Estate planning is for everyone. But as the years pass, you may become more interested in how to plan your estate. It’s important to plan for the future and know what you can do to prepare for a future season where you might need comprehensive medical care, nursing home care, or when you pass.
However, there are many factors that prohibit people from planning their estate. It’s pretty common for people to procrastinate and push off this critical planning. Sometimes, lack of knowledge or too much information creates a challenge to plan one’s estate. In other cases, it’s easy to ignore the need.
But if you don’t take care of your affairs, the world will dictate what happens if you become incapacitated or pass away. The good news is, the law provides many opportunities for you to arrange your affairs to your advantage and protection. You just need to know what you want. And it must be done in writing and right (according to the law).
The four basic estate planning concepts you need to know are management, documents, long-term care, and death.
The first question to ask yourself is: Who will help you manage your assets and healthcare if you become disabled or pass away?
If you pass away or become incapacitated, who do you want your possessions or investments to go to, for example?
If you can’t make decisions, who do you want to make them for you? Does this person know your wishes and will they carry them out?
If you have to pay for long-term care, do you have investments or accounts set up to handle that? Who will have access to those accounts?
For families who have special needs children and you leave them some of your wealth, will that gift be a problem for them? Will it make them ineligible for benefits? Would it be better to set up a Special Needs Trust for them or not leave them anything?
You can leave a gift tax of $16,000 per person per year and not have to worry about even filling out a gift tax return. This is a good way to distribute your estate. And if you plan it right and set it up correctly, you can avoid Medicaid penalties.
Most people have a will. Make sure it’s current.
These documents state where you want things to go when you pass.
They must be properly written and signed.
You can also use a probate court guidebook to help you map out your estate needs.
Or ideally, work with an estate lawyer.
A trust can help you avoid probate court and increase the efficiency of the estate process while protecting your assets.
There are many types of trust options and each one does something different.
Trusts can protect you and your heirs from income taxes and creditors (if the document is properly drafted) and provide for special needs.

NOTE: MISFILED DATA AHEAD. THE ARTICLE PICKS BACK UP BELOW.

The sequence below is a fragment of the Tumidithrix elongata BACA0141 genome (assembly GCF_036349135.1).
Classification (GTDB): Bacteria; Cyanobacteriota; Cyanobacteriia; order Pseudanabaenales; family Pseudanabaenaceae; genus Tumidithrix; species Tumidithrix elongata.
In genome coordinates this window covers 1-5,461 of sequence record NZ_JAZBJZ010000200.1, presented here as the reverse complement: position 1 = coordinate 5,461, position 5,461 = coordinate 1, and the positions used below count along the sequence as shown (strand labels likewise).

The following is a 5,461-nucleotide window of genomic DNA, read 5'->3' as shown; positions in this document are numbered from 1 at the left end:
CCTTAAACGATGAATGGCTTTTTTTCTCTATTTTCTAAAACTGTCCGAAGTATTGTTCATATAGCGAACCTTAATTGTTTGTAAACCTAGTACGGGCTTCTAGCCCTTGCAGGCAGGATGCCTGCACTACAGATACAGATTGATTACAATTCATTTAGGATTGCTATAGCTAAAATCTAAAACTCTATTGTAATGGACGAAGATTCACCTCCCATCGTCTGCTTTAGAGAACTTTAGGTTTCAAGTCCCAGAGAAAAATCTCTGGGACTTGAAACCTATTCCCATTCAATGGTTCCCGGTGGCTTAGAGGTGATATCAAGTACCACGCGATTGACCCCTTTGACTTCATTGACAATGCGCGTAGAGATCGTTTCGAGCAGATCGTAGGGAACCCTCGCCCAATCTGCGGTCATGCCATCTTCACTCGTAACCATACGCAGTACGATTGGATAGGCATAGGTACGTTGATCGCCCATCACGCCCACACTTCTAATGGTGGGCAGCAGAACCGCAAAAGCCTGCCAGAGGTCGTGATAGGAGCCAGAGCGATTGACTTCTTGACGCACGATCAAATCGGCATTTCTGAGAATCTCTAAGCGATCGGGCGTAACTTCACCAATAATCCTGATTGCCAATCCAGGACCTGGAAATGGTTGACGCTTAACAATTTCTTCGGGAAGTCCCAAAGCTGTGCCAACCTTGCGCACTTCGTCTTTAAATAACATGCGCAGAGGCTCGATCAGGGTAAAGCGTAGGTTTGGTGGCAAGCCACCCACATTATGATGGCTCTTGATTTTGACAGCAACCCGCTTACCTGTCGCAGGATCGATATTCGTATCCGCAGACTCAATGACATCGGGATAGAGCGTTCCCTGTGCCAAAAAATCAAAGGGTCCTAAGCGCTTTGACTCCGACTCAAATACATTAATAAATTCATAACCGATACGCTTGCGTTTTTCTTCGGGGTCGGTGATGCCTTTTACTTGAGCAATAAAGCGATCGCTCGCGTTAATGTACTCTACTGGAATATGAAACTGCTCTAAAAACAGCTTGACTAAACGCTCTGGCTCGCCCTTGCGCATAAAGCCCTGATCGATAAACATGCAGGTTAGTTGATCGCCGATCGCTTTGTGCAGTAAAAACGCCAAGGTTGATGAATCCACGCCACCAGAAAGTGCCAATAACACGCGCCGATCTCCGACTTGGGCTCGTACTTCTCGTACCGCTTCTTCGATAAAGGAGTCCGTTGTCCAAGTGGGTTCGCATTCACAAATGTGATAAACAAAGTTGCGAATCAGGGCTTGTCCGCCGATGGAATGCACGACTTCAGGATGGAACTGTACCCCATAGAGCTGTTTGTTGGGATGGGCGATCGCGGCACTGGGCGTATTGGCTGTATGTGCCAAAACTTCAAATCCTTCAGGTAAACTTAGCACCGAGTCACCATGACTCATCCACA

This document empowers someone to make financial decisions for you now or if you're incapacitated.
Make sure you regularly update a financial power of attorney.
Understand what powers are given and how much they can do.
Ensure that the designator knows your wishes.
Similar to the financial powers of attorney, these documents afford healthcare decision-making authority to someone you name.
Consider carefully to whom you give this power. Will they make good decisions for you? Do they know what you want done and not done medically? For example, you could outline that you never want to die or that you never want to live in a vegetative state depending on machines.
Be sure to regularly update names, addresses, and phone numbers.
This document is for end of life planning.
Two doctors must approve its use.
It should outline things like if you want to be fed, limited to nutrition, or be allowed to pass. Be sure to focus on comfort care, too.
If the time comes for you to require long-term care, it’s important to be financially prepared for it in advance, as nursing home care now costs between $8,000 to $10,000 per month.
There are several ways you can help pay the costs of long-term care.
Insurance: You may still be able to get it; however, the longer you wait to purchase it and the older you are, the more expensive it will be.
If you have a policy, what are the benefits? Does it cover assisted living, nursing home care, and is it comprehensive? Is it tied to a life insurance policy where I can get a benefit? What is the per month, total cap, and elimination period?
You may be eligible for veteran benefits if you are a war-time veteran or the spouse of one.
MedicaidFederal program that pays for LTC if you qualify.
Talk to your family about placement. Where do you want to go and where are you able to go? Your options include home health (or getting help to come into your home), independent living (with some housekeeping provided), assisted living, memory care, and/or nursing home care.
You can work with an elder law attorney to make arrangements for your affairs upon passing. An attorney will talk to you about options like:
Estate administration, such as trust administration (to avoid probate), probate administration, and beneficiary designations are designed to help all avoid probate altogether or to get outcomes you want.
Probate avoidance can help to lower the total costs associated with your estate, and reduce the time, stress and hassle for your family, while giving you more control over your estate, too.
Estate tax protection. In the state of Ohio, there is now no estate tax (unless you make over $12.06M).
Special needs. Be sure to provide for your special needs family members with special needs trusts. For example, you can set up a STABLE account that is flexible for use by the disabled and protects their benefits.
Asset protection can be put in place to protect you, your spouse, and your heirs from creditors, predators, and nursing home costs.
You can trust Wylkan Estate Planning. We are one of only 27 board-certified Elder Law lawyers in the state of Ohio, so we’re uniquely qualified to work with seniors and anyone else planning their estate. Contact us to get started today!« Back to Blog